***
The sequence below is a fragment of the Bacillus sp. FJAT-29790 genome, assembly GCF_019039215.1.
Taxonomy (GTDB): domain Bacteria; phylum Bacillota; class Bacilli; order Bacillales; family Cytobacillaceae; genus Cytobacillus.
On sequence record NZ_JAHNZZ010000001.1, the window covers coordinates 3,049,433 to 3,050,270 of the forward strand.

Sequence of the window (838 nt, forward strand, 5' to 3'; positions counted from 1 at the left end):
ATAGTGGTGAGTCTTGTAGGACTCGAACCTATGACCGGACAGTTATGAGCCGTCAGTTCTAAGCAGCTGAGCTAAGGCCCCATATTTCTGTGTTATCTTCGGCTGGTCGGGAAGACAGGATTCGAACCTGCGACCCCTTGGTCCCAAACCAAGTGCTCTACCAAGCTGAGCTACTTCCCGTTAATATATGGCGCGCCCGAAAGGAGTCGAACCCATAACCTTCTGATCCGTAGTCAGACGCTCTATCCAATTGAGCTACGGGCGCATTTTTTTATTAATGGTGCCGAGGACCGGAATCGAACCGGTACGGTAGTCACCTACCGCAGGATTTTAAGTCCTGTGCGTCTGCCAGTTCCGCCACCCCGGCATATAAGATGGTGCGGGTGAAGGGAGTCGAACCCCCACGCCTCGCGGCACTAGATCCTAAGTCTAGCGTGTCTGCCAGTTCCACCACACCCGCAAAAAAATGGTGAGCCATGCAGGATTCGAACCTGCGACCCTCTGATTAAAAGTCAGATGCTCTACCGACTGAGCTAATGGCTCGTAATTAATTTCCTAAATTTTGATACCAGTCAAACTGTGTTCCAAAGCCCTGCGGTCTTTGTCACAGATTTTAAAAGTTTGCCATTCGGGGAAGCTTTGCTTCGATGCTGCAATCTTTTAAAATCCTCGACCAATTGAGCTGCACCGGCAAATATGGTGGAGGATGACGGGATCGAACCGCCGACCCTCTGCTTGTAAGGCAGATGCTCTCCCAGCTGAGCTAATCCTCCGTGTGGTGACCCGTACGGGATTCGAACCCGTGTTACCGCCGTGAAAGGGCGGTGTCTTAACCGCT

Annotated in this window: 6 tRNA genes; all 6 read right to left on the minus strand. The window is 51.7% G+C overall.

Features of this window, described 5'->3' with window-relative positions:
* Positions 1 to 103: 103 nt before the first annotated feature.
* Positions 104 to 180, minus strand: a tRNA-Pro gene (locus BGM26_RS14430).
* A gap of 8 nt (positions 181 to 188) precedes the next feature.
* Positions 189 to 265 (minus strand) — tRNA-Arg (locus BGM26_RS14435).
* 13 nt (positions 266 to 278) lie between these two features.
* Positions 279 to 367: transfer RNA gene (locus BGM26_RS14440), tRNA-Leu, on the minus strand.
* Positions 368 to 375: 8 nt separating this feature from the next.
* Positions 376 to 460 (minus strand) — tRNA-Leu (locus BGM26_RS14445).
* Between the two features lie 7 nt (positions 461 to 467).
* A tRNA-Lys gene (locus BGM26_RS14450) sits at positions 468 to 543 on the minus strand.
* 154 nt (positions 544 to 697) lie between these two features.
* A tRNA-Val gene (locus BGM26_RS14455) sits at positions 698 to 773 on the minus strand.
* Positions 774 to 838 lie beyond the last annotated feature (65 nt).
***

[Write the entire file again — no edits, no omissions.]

The sequence below is a fragment of the Bacillus sp. FJAT-29790 genome, assembly GCF_019039215.1.
Taxonomy (GTDB): domain Bacteria; phylum Bacillota; class Bacilli; order Bacillales; family Cytobacillaceae; genus Cytobacillus.
On sequence record NZ_JAHNZZ010000001.1, the window covers coordinates 3,049,433 to 3,050,270 of the forward strand.

Sequence of the window (838 nt, forward strand, 5' to 3'; positions counted from 1 at the left end):
ATAGTGGTGAGTCTTGTAGGACTCGAACCTATGACCGGACAGTTATGAGCCGTCAGTTCTAAGCAGCTGAGCTAAGGCCCCATATTTCTGTGTTATCTTCGGCTGGTCGGGAAGACAGGATTCGAACCTGCGACCCCTTGGTCCCAAACCAAGTGCTCTACCAAGCTGAGCTACTTCCCGTTAATATATGGCGCGCCCGAAAGGAGTCGAACCCATAACCTTCTGATCCGTAGTCAGACGCTCTATCCAATTGAGCTACGGGCGCATTTTTTTATTAATGGTGCCGAGGACCGGAATCGAACCGGTACGGTAGTCACCTACCGCAGGATTTTAAGTCCTGTGCGTCTGCCAGTTCCGCCACCCCGGCATATAAGATGGTGCGGGTGAAGGGAGTCGAACCCCCACGCCTCGCGGCACTAGATCCTAAGTCTAGCGTGTCTGCCAGTTCCACCACACCCGCAAAAAAATGGTGAGCCATGCAGGATTCGAACCTGCGACCCTCTGATTAAAAGTCAGATGCTCTACCGACTGAGCTAATGGCTCGTAATTAATTTCCTAAATTTTGATACCAGTCAAACTGTGTTCCAAAGCCCTGCGGTCTTTGTCACAGATTTTAAAAGTTTGCCATTCGGGGAAGCTTTGCTTCGATGCTGCAATCTTTTAAAATCCTCGACCAATTGAGCTGCACCGGCAAATATGGTGGAGGATGACGGGATCGAACCGCCGACCCTCTGCTTGTAAGGCAGATGCTCTCCCAGCTGAGCTAATCCTCCGTGTGGTGACCCGTACGGGATTCGAACCCGTGTTACCGCCGTGAAAGGGCGGTGTCTTAACCGCT

Annotated in this window: 6 tRNA genes; all 6 read right to left on the minus strand. The window is 51.7% G+C overall.

Features of this window, described 5'->3' with window-relative positions:
* Positions 1 to 103: 103 nt before the first annotated feature.
* Positions 104 to 180, minus strand: a tRNA-Pro gene (locus BGM26_RS14430).
* A gap of 8 nt (positions 181 to 188) precedes the next feature.
* Positions 189 to 265 (minus strand) — tRNA-Arg (locus BGM26_RS14435).
* 13 nt (positions 266 to 278) lie between these two features.
* Positions 279 to 367: transfer RNA gene (locus BGM26_RS14440), tRNA-Leu, on the minus strand.
* Positions 368 to 375: 8 nt separating this feature from the next.
* Positions 376 to 460 (minus strand) — tRNA-Leu (locus BGM26_RS14445).
* Between the two features lie 7 nt (positions 461 to 467).
* A tRNA-Lys gene (locus BGM26_RS14450) sits at positions 468 to 543 on the minus strand.
* 154 nt (positions 544 to 697) lie between these two features.
* A tRNA-Val gene (locus BGM26_RS14455) sits at positions 698 to 773 on the minus strand.
* Positions 774 to 838 lie beyond the last annotated feature (65 nt).